Harmanpreet Kaur hit a sublime 143 not out from 111 balls to guide India to an 88-run victory over England in the second one-day international in Canterbury.
After being put in to bat, India scored an imposing 333-5; the highest total England conceded in a home ODI.
Captain Harmanpreet struck 18 fours and four sixes in her innings, supported by Harleen Deol’s 58.
Renuka Singh Thakur then starred with the ball, taking 4-57 as England were bowled out for 245 in another disappointing performance.
Danni Wyatt and Amy Jones steered England to 167-4 before Wyatt’s dismissal for 65 in the 30th over sparked a collapse of four wickets for just 16 runs.
The win takes India to an unassailable 2-0 lead, securing their first ODI series win in England since 1999.
Again, England struggled in the absence of key senior players, with Katherine Brunt resting, captain Heather Knight injured, and Nat Sciver taking a break for her mental health.
The inexperience of England’s bowling attack was stark, and India capitalised. The bowling figures of Freya Kemp and Lauren Bell were England’s two most expensive of all time – Kemp returning 1-82 and Bell 1-79, and as a team, they bowled 24 wides.
The series continues with the third and final ODI at Lord’s on Saturday – the first time England will have played at the ground since their World Cup triumph in 2017.
Brutal learning curve for England’s bowlers
The impact of injuries and absences on England’s bowling attack has been well-documented, with Tash Farrant’s back injury also causing further selection headaches.
And at Canterbury, it all unravelled.
Kemp had an ODI debut to forget, while Bell also struggled for the consistency England craved.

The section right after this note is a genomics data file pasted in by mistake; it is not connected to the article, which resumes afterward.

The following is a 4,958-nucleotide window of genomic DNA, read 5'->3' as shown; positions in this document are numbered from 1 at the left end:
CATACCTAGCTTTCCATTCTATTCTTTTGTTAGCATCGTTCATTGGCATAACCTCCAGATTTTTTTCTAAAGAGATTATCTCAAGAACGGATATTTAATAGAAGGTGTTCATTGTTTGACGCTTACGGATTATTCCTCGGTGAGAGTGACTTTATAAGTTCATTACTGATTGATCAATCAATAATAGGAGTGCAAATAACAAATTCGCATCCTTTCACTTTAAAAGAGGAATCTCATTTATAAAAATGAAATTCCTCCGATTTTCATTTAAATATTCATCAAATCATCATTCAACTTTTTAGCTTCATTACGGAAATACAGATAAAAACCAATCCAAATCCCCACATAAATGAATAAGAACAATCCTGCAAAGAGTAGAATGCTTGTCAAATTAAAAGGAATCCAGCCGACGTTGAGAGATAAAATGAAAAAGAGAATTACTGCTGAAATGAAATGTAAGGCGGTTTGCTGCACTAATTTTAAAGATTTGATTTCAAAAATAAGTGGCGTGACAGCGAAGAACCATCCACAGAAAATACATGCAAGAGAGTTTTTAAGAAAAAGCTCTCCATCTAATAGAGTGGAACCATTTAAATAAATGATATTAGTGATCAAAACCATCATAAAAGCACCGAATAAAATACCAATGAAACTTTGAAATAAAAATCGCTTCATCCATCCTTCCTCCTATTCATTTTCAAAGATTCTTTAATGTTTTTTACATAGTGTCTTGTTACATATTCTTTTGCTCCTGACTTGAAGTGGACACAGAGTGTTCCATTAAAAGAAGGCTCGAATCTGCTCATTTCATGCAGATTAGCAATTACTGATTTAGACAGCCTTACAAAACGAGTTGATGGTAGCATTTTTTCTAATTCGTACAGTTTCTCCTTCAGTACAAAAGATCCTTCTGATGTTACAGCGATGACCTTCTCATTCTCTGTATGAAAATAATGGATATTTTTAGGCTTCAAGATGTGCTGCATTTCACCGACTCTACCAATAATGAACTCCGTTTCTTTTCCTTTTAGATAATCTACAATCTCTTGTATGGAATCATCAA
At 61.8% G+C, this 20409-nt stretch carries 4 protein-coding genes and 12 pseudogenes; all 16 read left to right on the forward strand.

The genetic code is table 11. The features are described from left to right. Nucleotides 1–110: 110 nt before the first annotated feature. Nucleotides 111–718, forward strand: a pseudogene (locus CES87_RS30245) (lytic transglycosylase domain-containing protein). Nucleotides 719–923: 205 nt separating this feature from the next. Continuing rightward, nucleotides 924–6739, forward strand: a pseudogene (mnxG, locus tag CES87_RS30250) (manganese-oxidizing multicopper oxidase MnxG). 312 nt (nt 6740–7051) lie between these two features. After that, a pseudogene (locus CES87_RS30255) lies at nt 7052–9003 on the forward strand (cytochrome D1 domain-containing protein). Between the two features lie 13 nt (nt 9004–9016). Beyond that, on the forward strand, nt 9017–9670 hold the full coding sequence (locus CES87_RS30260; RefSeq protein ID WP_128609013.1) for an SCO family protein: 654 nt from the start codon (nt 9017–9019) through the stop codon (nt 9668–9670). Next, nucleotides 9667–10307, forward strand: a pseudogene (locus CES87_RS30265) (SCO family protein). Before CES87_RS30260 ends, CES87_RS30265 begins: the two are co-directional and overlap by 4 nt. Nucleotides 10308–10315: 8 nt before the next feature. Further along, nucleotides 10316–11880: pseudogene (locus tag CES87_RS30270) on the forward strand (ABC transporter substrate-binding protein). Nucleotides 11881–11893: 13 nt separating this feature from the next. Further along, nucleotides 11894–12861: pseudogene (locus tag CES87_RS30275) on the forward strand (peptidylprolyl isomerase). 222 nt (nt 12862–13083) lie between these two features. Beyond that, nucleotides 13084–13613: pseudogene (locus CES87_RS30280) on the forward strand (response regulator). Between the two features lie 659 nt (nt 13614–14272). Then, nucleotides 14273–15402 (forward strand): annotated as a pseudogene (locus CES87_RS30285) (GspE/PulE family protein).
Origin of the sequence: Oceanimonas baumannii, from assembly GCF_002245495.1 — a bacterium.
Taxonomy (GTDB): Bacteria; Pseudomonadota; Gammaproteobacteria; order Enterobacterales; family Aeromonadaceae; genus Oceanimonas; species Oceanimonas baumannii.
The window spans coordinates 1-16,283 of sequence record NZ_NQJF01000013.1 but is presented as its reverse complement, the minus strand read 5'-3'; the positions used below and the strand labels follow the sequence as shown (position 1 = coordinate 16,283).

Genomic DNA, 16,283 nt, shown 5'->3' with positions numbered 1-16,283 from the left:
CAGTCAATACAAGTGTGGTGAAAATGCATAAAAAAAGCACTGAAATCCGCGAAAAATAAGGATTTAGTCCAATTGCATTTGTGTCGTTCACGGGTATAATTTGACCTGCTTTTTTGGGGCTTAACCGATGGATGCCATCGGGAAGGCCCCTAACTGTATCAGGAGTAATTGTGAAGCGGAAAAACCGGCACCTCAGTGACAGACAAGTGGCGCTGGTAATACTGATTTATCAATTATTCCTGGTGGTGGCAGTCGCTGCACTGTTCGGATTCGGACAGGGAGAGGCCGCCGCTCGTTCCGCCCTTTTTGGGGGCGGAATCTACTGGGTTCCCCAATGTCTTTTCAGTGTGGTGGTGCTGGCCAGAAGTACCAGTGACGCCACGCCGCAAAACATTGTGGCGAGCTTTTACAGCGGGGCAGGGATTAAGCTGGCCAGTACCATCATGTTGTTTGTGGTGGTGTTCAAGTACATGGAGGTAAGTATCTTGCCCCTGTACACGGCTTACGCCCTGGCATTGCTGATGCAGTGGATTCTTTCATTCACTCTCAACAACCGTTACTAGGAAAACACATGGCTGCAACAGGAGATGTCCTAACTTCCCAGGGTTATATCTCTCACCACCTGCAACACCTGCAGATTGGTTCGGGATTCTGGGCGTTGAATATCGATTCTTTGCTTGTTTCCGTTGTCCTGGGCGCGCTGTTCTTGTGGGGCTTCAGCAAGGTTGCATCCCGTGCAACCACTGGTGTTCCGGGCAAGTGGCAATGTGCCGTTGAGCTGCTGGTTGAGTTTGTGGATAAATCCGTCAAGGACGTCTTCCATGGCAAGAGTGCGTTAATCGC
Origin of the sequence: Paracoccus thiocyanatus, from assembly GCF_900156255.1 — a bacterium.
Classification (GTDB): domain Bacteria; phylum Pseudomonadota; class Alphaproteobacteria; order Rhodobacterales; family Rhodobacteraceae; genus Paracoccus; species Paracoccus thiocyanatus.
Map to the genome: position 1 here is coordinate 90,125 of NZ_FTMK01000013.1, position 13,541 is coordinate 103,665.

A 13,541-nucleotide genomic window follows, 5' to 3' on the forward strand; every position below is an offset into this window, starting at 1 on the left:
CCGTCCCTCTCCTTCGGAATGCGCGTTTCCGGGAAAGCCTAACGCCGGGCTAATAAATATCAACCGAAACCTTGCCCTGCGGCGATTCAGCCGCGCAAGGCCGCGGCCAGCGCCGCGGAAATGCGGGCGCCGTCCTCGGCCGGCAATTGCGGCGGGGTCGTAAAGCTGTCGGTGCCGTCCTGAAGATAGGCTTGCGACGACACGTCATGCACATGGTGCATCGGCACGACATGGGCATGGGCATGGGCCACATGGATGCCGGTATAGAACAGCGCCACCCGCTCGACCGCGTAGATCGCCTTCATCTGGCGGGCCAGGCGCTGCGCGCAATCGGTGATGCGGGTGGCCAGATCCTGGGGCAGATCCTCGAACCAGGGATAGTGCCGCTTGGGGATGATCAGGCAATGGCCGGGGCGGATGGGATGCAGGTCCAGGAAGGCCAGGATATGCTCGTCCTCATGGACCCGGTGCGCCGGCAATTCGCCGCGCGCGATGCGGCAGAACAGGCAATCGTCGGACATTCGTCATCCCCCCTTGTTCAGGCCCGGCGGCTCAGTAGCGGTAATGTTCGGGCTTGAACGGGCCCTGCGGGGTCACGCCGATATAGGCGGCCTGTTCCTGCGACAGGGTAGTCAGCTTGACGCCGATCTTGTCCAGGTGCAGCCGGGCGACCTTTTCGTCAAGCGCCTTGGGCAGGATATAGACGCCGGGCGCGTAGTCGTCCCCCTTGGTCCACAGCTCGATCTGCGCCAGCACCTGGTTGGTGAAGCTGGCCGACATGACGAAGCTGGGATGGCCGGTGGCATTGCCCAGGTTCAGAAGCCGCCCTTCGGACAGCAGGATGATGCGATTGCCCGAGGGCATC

The experienced Kate Cross and Sophie Ecclestone also went at more than six-run an over, but spinner Charlie Dean held her nerve brilliantly with 1-39.
There are several selection dilemmas for whoever replaces Lisa Keightley as head coach at the end of this series, but particularly in the bowling department: the three highest ODI totals England have ever conceded have all come in 2022.
There were questionable tactics from Amy Jones, who has unexpectedly found herself leading the side in the absence of Knight and Sciver. But the move to stick with her five bowlers cost England.
They all bowled 10 overs each, despite Bell and Kemp, in particular, being carted around the ground by Harmanpreet and Deol. Part-time spinners Alice Capsey and Emma Lamb did not bowl a single over between them.
It is a young, inexperienced bowling attack in transition from the retirement of Anya Shrubsole and one which is preparing for Brunt’s retirement. Still, they looked lost and lacked leadership when faced with Harmanpreet at her brutal, brilliant best.
England’s middle order shows some fight
England’s pursuit of the record run chase in women’s ODIs started as woefully as the bowling ended, with Tammy Beaumont run out for just six by Harmanpreet.
Sophia Dunkley and Emma Lamb also fell inside the first 10 overs, and England was immediately on the back foot.
But Danni Wyatt anchored England’s innings with 65, sharing valuable middle-order partnerships with Alice Capsey and Jones.
Capsey’s 39 once again demonstrated her exciting potential – she hit her first 24 runs in boundaries, while Jones made the same score – her highest of the summer so far.
Dean’s 37 from 44 balls allowed England to scrap beyond 200. Still, with the high run rate, the regular wickets cost England as India bowled with impressive discipline to secure another comprehensive win.